The IUCN Global Species Programme, in conjunction with the IUCN Species Survival Commission (SSC) and partners, are driving the fight to save species for people and nature.


Key numbers on species


112,400 +

species on the Red List


30,000 +

species threatened with extinction



species which the IUCN Red List aims to assess by 2020

How we engage

Species are critical for a healthy planet, but growing pressures from human activities are putting them at risk of extinction. Habitat destruction, invasive species, overexploitation, illegal wildlife trade, pollution and climate change are threatening the survival of species worldwide.

IUCN is at the forefront of the global fight to save species from extinction. Its Species Survival Commission has over 9000 members, within 160 Specialist Groups. The IUCN Red List of Threatened Species™ is used to guide decision making and conservation action. IUCN provides technical expertise for conservation issues and projects.


  • IUCN-Toyota side event at CMS COP 13 From left to right: Dr A.P.Singh, Dr Vivek Saxena, Ms Amy Fraenkel, Dr Jane Smart and Mr Takao Aiba, at IUCN-Toyota Red List Partnership event, CMS COP 13, Gandhinagar, India, February 2020. Photo: Sean Wu, IISD/ENB

    IUCN-Toyota Red List Partnership: The IUCN Red List of Threatened Species™ recognised as a crucial tool to tackle the nature emergency


    As part of the recently concluded 13th Conference of the Parties to the Convention on Migratory Species in Gandhinagar, India, IUCN (International Union for Conservation of Nature) and Toyota Motor Corporation, together with the Government of India, hosted a...

  • Mount Tucuche tree frog (Flectonotus fitzgeraldi) Photo: Mount Tucuche tree frog (Flectonotus fitzgeraldi). Located at Paraguaná Peninsula, Venezuela. Photo by Enrique La Marca

    IUCN Guidelines for Assessing Species’ Vulnerability to Climate Change Now Available in Spanish


    Doncaster, UK., 15 January 2020 – IUCN has released a Spanish translation of the Guidelines for Assessing Species’ Vulnerability to Climate Change. Developed by leading scientists and conservationists under the auspices of the IUCN SSC Climate Change...

  • Guam Rail The flightless, fast-running Guam Rail (Hypotaenidia owstoni) – the second bird in history to recover after being declared Extinct in the Wild, after the California Condor (Gymnogyps californianus). Once widespread on the Pacific island of Guam, its numbers declined after the Brown Tree Snake (Boiga irregularis) was accidentally introduced at the end of World War Two. In 1987, the last wild Guam Rail was killed by this invasive predator. Thanks to a 35-year captive breeding programme, the Guam Rail is now established on the neighbouring Cocos Island. However, the bird is still classified as Critically Endangered – one step away from extinction. Photo: Photo by Josh More (CC BY-NC-ND 2.0)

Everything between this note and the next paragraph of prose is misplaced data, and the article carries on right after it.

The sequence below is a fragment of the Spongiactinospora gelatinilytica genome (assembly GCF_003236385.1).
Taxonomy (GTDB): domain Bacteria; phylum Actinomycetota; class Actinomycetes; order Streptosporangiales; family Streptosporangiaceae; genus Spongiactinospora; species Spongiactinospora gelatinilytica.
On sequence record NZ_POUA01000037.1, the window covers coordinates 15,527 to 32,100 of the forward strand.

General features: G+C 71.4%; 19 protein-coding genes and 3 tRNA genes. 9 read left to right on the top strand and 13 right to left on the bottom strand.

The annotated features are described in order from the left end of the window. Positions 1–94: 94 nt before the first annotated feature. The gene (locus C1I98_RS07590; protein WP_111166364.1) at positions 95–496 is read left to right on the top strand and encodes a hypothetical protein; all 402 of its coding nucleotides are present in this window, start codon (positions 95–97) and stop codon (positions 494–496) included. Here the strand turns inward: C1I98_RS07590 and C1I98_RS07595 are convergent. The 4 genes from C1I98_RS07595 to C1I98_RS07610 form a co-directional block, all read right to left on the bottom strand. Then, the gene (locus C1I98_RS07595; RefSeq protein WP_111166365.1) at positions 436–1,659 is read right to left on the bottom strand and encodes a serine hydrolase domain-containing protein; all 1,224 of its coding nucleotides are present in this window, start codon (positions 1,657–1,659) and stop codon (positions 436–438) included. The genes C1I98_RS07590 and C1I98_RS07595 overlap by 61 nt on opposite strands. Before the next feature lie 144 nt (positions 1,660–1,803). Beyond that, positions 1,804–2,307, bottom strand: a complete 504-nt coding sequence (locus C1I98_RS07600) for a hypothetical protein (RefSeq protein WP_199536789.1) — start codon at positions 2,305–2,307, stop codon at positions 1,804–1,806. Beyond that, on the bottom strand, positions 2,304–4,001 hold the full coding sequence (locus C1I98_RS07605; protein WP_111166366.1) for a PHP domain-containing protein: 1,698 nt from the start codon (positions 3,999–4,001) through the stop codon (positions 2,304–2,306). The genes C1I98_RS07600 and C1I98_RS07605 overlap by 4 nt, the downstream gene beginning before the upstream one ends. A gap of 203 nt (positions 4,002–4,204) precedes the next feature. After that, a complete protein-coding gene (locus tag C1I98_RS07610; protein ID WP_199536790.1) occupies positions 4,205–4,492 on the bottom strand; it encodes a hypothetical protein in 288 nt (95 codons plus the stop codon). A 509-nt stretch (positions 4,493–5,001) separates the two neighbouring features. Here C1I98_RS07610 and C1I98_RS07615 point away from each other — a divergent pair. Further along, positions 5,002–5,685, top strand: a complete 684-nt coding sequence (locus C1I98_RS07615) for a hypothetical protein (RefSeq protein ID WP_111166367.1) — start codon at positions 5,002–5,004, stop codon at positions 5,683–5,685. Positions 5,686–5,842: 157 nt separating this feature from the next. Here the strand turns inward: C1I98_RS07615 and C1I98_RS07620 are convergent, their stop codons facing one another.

Species recoveries bring hope amidst the biodiversity crisis - IUCN Red List


    Gland, Switzerland, 10 December 2019 (IUCN) – Conservation efforts have led to improvements in the status of ten species, according to today’s update of The IUCN Red List of Threatened SpeciesTM. This includes the recovery of the Guam Rail, a bird previously...

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Monkey Photo: Slavena Paneve via Unsplash (CC)

The IUCN Red List of Threatened Species

Pseudagrion kamiranzovu Photo: Jens Kipping

Freshwater biodiversity

Procambarus clarkii Photo: Jordi Ray Gabarra

Invasive species

Sustainable Use and Trade Photo: IUCN Bangladesh

Sustainable use and trade

Quick reads

Aimed at policy-makers and journalists, IUCN Issues Briefs provide key information on selected issues in a two-pager format.

Species and climate change Photo: IUCN

Species and Climate Change

Mean global temperatures have risen ~1ºC since pre-industrial times as a result of human activities. In addition to increasing global temperatures, the impacts of climate change include extreme...
thumbnail_IAS and sustainable development_issues brief Photo: IUCN

Invasive alien species and sustainable development

Alien or non-native species are animals, plants or other organisms introduced by humans, either intentionally or accidentally, into areas outside their natural range. Some of these species become...
Issues brief -  Palm oil and biodiversity Photo: IUCN

Palm oil and biodiversity

Palm oil is derived from the oil palm tree (Elaeis guineensis Jacq.), which is native to West Africa and grows best in tropical climates with abundant water. Three-quarters of total palm oil produced...
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